We present a switching Kalman filter model for the real-time inference of hand kinematics from a population of motor cortical neurons. Firing rates are modeled as a Gaussian mixture where the mean of each Gaussian component is a linear function of hand kinematics. A “hidden state” models the probability of each mixture component and evolves over time in a Markov chain. The model generalizes previous encoding and decoding methods, addresses the non-Gaussian nature of firing rates, and can cope with crudely sorted neural data common in on-line prosthetic applications.

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pdf pdf from publisher [BibTex]

pdf pdf from publisher [BibTex]


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cDNA-Microarray Technology in Cartilage Research - Functional Genomics of Osteoarthritis [in German]

Aigner, T., Finger, F., Zien, A., Bartnik, E.

Zeitschrift f{\"u}r Orthop{\"a}die und ihre Grenzgebiete, 142(2):241-247, April 2004 (article)

Abstract
Functional genomics represents a new challenging approach in order to analyze complex diseases such as osteoarthritis on a molecular level. The characterization of the molecular changes of the cartilage cells, the chondrocytes, enables a better understanding of the pathomechanisms of the disease. In particular, the identification and characterization of new target molecules for therapeutic intervention is of interest. Also, potential molecular markers for diagnosis and monitoring of osteoarthritis contribute to a more appropriate patient management. The DNA-microarray technology complements (but does not replace) biochemical and biological research in new disease-relevant genes. Large-scale functional genomics will identify molecular networks such as yet identified players in the anabolic-catabolic balance of articular cartilage as well as disease-relevant intracellular signaling cascades so far rather unknown in articular chondrocytes. However, at the moment it is also important to recognize the limitations of the microarray technology in order to avoid over-interpretation of the results. This might lead to misleading results and prevent to a significant extent a proper use of the potential of this technology in the field of osteoarthritis.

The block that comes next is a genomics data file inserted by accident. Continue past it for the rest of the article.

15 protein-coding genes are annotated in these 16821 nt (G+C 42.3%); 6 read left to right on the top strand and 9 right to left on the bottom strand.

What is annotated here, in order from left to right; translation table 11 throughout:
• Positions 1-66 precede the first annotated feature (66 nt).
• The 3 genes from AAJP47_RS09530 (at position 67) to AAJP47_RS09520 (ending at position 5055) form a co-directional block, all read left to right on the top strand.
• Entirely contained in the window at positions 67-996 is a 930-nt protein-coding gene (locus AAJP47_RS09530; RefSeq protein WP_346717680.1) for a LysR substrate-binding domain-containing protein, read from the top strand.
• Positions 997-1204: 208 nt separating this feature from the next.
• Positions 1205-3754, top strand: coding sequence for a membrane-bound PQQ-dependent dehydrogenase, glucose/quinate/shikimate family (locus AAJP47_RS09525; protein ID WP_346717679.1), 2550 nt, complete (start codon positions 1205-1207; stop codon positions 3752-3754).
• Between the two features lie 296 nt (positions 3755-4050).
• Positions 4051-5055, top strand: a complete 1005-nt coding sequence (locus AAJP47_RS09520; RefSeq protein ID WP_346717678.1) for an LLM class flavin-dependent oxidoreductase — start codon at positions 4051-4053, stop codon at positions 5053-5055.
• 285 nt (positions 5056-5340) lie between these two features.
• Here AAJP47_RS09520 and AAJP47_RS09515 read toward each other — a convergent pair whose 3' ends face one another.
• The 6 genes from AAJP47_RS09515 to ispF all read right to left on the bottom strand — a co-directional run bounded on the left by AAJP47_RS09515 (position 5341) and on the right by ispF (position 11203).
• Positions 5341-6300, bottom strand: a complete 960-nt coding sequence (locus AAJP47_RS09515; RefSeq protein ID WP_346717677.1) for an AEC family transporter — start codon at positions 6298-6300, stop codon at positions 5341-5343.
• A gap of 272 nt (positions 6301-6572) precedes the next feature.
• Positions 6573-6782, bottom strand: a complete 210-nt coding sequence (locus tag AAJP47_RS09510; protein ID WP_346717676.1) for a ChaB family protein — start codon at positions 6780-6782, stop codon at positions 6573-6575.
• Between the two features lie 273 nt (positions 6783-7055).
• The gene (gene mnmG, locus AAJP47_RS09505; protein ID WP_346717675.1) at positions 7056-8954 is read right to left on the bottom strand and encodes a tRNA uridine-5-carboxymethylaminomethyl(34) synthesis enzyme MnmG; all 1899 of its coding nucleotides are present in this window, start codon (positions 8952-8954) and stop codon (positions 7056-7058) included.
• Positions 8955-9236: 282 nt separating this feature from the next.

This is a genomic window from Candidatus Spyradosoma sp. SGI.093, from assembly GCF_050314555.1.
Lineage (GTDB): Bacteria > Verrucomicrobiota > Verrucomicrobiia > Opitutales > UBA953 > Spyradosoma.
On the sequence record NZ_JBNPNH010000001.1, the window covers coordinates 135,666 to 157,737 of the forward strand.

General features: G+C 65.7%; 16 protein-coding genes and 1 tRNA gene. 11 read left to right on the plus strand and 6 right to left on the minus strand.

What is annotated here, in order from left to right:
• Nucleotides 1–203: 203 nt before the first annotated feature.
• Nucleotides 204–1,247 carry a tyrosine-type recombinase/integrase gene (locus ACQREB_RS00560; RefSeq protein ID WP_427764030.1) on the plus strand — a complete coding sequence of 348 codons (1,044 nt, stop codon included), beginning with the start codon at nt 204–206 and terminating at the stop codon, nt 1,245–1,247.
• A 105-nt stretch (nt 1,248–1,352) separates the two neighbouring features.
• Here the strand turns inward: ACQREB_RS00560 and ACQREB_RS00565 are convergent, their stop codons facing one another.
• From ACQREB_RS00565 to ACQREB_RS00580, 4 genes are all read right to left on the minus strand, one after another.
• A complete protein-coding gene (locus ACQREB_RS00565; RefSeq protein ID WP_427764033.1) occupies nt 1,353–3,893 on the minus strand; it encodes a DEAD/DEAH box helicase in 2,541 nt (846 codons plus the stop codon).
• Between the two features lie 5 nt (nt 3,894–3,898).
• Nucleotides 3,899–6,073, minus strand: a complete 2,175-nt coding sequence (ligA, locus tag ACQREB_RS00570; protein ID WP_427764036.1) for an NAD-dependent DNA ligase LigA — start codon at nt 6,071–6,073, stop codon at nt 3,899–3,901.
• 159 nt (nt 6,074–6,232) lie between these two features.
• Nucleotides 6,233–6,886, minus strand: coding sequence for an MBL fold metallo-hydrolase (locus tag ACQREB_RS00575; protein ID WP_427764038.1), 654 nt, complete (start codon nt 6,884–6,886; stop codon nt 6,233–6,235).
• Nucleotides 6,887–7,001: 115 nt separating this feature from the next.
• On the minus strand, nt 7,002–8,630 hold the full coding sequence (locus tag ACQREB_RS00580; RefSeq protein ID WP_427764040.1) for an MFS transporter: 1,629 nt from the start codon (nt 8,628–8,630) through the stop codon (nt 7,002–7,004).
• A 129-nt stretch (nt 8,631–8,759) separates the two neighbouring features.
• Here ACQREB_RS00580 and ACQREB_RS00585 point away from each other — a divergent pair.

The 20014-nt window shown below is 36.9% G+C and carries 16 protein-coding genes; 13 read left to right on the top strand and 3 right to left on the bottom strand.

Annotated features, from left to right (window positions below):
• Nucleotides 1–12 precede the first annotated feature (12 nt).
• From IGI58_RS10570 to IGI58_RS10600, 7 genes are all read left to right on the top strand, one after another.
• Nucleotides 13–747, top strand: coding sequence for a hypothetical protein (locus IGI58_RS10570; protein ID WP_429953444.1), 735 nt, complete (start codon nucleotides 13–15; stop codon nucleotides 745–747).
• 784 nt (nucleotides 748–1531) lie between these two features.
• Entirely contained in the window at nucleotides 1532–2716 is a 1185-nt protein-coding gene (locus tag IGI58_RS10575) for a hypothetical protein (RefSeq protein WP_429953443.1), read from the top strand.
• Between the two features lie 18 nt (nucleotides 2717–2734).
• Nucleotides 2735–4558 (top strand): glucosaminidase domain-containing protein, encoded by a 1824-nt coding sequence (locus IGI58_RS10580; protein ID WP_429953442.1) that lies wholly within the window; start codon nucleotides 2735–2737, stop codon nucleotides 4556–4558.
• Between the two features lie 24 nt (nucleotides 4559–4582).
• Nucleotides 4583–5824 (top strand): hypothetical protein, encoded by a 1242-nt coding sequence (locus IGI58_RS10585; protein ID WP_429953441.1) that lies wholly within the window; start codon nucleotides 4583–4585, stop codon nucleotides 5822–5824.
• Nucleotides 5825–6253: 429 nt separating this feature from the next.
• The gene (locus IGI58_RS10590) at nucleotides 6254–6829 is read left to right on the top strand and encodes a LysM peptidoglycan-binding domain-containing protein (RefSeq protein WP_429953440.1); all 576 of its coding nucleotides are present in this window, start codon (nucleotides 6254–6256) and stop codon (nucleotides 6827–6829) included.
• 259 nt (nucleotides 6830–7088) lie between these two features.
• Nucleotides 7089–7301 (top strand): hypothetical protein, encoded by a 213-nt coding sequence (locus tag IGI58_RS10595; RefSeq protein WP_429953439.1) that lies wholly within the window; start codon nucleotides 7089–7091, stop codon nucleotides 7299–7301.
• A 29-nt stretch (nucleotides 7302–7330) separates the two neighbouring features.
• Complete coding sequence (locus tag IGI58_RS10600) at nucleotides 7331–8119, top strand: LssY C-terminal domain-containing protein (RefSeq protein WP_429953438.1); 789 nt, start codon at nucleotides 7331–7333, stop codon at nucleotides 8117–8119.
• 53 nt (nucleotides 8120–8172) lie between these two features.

ei

[BibTex]

[BibTex]


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A Compression Approach to Support Vector Model Selection

von Luxburg, U., Bousquet, O., Schölkopf, B.

Journal of Machine Learning Research, 5, pages: 293-323, April 2004 (article)

Abstract
In this paper we investigate connections between statistical learning theory and data compression on the basis of support vector machine (SVM) model selection. Inspired by several generalization bounds we construct "compression coefficients" for SVMs which measure the amount by which the training labels can be compressed by a code built from the separating hyperplane. The main idea is to relate the coding precision to geometrical concepts such as the width of the margin or the shape of the data in the feature space. The so derived compression coefficients combine well known quantities such as the radius-margin term R^2/rho^2, the eigenvalues of the kernel matrix, and the number of support vectors. To test whether they are useful in practice we ran model selection experiments on benchmark data sets. As a result we found that compression coefficients can fairly accurately predict the parameters for which the test error is minimized.

ei

PDF [BibTex]

PDF [BibTex]


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Injecting noise for analysing the stability of ICA components

Harmeling, S., Meinecke, F., Müller, K.

Signal Processing, 84(2):255-266, February 2004 (article)

Abstract